The second industry that is about to start, if all the announcements are right, is a urea production plant at Collie, which will use coal converted to gas as the feed product. That involves 2.5 million tonnes of exports through the Bunbury Port, through what is known as berth 5. Berth 5 is already at about 30 per cent capacity. That 2 million tonnes would exhaust the spare capacity and we would have to give priority to that in preference to other shippers.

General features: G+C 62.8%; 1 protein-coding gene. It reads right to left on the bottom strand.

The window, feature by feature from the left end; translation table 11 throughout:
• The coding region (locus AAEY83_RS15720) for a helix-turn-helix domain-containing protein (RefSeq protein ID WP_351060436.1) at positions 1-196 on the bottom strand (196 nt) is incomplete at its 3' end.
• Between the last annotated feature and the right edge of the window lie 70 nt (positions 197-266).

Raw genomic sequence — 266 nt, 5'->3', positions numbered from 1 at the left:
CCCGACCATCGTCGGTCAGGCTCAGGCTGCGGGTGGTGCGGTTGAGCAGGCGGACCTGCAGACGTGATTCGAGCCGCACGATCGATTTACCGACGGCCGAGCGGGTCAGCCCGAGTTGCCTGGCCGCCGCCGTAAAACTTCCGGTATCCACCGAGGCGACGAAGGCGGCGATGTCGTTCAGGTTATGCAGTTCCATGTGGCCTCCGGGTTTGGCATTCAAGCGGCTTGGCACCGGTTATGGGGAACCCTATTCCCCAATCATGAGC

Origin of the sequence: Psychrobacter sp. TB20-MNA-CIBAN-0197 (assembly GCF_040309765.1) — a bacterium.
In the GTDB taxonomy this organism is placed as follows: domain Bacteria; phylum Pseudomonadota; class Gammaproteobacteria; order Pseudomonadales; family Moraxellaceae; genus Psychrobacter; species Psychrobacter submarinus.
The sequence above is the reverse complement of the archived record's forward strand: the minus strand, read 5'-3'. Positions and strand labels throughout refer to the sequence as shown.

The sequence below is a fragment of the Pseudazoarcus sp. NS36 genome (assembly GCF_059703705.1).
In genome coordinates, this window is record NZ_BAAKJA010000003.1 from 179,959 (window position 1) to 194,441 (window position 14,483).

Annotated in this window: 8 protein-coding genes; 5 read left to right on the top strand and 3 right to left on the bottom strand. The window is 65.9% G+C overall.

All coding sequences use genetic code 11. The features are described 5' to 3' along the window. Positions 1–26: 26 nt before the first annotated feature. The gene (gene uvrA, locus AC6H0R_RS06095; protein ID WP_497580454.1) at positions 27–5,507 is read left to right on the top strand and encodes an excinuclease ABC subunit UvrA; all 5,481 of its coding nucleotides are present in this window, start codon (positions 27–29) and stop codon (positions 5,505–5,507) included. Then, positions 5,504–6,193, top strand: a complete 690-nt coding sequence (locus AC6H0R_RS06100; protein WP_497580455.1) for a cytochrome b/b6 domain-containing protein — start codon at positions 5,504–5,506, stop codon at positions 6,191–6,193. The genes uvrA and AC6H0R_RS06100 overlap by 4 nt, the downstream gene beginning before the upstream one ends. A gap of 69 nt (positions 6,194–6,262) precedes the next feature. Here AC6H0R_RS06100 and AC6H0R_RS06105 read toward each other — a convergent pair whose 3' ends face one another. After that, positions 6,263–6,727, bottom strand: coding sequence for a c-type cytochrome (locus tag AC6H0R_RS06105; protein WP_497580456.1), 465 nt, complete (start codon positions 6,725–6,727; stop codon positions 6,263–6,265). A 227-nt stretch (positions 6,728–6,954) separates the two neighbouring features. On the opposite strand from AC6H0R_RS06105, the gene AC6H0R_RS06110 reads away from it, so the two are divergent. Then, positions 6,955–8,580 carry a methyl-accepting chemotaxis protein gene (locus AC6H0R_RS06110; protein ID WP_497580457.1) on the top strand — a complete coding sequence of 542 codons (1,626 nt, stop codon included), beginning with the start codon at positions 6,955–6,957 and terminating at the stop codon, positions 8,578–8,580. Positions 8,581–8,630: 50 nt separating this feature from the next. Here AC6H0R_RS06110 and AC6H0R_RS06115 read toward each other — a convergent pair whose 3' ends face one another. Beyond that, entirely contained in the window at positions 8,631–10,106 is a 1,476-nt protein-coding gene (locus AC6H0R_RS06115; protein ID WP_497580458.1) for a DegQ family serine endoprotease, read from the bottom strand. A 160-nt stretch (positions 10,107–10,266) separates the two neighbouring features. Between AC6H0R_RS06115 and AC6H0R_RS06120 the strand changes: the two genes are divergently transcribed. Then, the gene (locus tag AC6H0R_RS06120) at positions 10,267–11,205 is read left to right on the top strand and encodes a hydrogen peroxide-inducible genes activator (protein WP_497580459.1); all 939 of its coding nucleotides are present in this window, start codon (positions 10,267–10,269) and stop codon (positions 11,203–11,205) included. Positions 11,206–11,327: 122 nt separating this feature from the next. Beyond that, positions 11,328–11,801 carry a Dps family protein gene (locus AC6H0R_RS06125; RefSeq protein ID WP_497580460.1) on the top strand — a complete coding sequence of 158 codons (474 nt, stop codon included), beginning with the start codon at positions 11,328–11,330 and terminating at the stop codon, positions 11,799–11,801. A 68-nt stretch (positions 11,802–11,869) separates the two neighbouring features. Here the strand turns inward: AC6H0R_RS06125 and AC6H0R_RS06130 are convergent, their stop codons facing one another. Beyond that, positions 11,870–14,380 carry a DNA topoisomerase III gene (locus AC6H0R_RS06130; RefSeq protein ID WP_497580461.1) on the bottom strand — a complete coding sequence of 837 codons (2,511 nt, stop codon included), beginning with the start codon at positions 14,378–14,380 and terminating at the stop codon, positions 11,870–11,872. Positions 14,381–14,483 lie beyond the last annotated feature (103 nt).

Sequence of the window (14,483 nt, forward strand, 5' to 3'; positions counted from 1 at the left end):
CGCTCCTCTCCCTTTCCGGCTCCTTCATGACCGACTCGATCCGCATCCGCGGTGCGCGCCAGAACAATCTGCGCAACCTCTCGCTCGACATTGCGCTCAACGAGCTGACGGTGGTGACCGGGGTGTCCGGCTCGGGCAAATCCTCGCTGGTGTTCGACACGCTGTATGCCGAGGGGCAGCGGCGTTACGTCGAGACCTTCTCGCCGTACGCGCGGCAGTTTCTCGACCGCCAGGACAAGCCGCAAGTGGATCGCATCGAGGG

The Bunbury waterfront redevelopment is a redevelopment of the old areas of the port which have now been closed. It involves a commitment by the state government of $200 million to the infrastructure required for the redevelopment and would lead to $2 billion of private investment. The condition of the government contribution has been one of cost neutrality and there has been some opposition to the first area chosen for redevelopment. In my view, the area that would be the easiest to redevelop is what is known as the outer harbour, or breakwater. The leases out there still run to 2018. The exporters who use that outer harbour facility would welcome the opportunity to come to the inner harbour, both for efficiency and because they would have a much faster loading rate and hence turnaround rate. In order to do that the port needs $45 million to provide a new conveyor and ship loader, and probably $20 million in sheds. That item has been in our capital requirements request for the last three years. Again, this year it has been knocked back, and the only money that the Bunbury port is getting this year is about $3 million for maintenance and carryon. This is a regional port that is the thirteenth largest port in Australia. Regretfully, even Infrastructure Australia takes the attitude that it does not want to get into port development because of the cost involved and they see it as largely being privately financed.